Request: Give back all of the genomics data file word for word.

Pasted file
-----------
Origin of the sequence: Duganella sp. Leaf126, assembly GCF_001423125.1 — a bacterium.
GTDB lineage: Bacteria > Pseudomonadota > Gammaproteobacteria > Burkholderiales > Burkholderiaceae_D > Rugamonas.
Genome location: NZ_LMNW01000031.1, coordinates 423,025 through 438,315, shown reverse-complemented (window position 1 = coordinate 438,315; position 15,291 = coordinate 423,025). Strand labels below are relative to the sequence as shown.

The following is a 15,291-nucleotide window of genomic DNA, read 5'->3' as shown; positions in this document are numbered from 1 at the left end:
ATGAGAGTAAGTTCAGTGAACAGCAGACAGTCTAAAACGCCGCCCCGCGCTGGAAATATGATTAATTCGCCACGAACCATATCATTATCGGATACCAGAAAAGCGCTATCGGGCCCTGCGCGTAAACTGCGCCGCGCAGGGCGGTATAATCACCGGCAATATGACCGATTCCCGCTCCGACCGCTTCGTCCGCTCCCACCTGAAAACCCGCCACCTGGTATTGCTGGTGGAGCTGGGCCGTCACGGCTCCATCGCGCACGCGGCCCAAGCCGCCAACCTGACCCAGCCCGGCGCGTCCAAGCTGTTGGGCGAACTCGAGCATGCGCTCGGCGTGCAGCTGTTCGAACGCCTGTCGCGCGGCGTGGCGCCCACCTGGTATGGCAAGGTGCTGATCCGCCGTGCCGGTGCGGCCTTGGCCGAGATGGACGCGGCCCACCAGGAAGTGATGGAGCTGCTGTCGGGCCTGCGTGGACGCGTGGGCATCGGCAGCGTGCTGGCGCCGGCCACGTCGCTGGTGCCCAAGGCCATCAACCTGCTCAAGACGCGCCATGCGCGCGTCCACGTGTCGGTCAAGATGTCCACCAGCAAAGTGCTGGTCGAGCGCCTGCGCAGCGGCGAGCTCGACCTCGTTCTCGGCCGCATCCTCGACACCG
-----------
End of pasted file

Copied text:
Origin of the sequence: Duganella sp. Leaf126, assembly GCF_001423125.1 — a bacterium.
GTDB lineage: Bacteria > Pseudomonadota > Gammaproteobacteria > Burkholderiales > Burkholderiaceae_D > Rugamonas.
Genome location: NZ_LMNW01000031.1, coordinates 423,025 through 438,315, shown reverse-complemented (window position 1 = coordinate 438,315; position 15,291 = coordinate 423,025). Strand labels below are relative to the sequence as shown.

The following is a 15,291-nucleotide window of genomic DNA, read 5'->3' as shown; positions in this document are numbered from 1 at the left end:
ATGAGAGTAAGTTCAGTGAACAGCAGACAGTCTAAAACGCCGCCCCGCGCTGGAAATATGATTAATTCGCCACGAACCATATCATTATCGGATACCAGAAAAGCGCTATCGGGCCCTGCGCGTAAACTGCGCCGCGCAGGGCGGTATAATCACCGGCAATATGACCGATTCCCGCTCCGACCGCTTCGTCCGCTCCCACCTGAAAACCCGCCACCTGGTATTGCTGGTGGAGCTGGGCCGTCACGGCTCCATCGCGCACGCGGCCCAAGCCGCCAACCTGACCCAGCCCGGCGCGTCCAAGCTGTTGGGCGAACTCGAGCATGCGCTCGGCGTGCAGCTGTTCGAACGCCTGTCGCGCGGCGTGGCGCCCACCTGGTATGGCAAGGTGCTGATCCGCCGTGCCGGTGCGGCCTTGGCCGAGATGGACGCGGCCCACCAGGAAGTGATGGAGCTGCTGTCGGGCCTGCGTGGACGCGTGGGCATCGGCAGCGTGCTGGCGCCGGCCACGTCGCTGGTGCCCAAGGCCATCAACCTGCTCAAGACGCGCCATGCGCGCGTCCACGTGTCGGTCAAGATGTCCACCAGCAAAGTGCTGGTCGAGCGCCTGCGCAGCGGCGAGCTCGACCTCGTTCTCGGCCGCATCCTCGACACCG